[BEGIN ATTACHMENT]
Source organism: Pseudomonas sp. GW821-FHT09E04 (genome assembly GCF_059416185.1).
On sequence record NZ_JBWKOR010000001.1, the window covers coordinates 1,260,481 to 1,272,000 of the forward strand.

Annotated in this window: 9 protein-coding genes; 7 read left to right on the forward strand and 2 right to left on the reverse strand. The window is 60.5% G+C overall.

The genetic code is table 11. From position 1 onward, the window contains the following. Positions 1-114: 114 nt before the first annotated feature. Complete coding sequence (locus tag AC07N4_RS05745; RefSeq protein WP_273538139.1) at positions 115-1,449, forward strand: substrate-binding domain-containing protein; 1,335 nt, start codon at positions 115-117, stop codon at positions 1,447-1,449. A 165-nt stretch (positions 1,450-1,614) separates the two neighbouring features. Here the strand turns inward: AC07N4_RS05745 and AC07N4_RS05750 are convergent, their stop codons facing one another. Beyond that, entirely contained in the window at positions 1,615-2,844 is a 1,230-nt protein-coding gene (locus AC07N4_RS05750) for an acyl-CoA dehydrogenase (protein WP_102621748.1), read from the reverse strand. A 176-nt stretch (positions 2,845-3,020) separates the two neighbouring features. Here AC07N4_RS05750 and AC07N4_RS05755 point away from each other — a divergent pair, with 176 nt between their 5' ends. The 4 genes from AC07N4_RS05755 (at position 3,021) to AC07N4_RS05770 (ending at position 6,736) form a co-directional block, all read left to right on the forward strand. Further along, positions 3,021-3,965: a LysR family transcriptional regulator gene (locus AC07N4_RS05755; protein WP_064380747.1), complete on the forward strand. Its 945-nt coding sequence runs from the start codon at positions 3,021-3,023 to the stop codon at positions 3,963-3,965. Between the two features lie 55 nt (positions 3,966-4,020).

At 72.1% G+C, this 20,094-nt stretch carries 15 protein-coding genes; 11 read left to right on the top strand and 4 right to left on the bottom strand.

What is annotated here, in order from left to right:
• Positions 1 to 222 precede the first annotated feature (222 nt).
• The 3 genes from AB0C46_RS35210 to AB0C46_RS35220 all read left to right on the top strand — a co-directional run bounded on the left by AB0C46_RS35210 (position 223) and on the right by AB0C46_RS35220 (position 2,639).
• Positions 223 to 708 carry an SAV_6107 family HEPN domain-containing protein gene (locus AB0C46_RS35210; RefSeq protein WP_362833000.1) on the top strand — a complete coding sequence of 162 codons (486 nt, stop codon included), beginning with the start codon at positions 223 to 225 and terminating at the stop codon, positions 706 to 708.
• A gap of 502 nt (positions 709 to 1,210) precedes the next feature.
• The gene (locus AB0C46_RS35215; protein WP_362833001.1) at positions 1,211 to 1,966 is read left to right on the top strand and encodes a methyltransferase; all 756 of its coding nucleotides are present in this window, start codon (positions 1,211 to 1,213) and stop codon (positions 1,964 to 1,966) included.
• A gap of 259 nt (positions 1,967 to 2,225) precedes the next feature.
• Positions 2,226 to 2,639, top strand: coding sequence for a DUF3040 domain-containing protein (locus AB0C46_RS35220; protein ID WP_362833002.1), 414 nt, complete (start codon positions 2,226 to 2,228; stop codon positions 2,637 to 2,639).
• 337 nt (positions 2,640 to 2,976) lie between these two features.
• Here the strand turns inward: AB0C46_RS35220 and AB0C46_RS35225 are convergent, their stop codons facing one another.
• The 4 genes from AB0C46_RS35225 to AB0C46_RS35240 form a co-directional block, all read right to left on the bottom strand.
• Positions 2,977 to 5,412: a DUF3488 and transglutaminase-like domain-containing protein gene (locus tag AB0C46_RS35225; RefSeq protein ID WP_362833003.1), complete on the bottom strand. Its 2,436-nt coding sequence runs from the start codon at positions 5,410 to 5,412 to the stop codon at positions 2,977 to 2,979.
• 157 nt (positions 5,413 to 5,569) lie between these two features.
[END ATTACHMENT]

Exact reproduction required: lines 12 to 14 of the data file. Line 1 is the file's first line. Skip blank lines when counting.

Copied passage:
• A gap of 259 nt (positions 1,967 to 2,225) precedes the next feature.
• Positions 2,226 to 2,639, top strand: coding sequence for a DUF3040 domain-containing protein (locus AB0C46_RS35220; protein ID WP_362833002.1), 414 nt, complete (start codon positions 2,226 to 2,228; stop codon positions 2,637 to 2,639).
• 337 nt (positions 2,640 to 2,976) lie between these two features.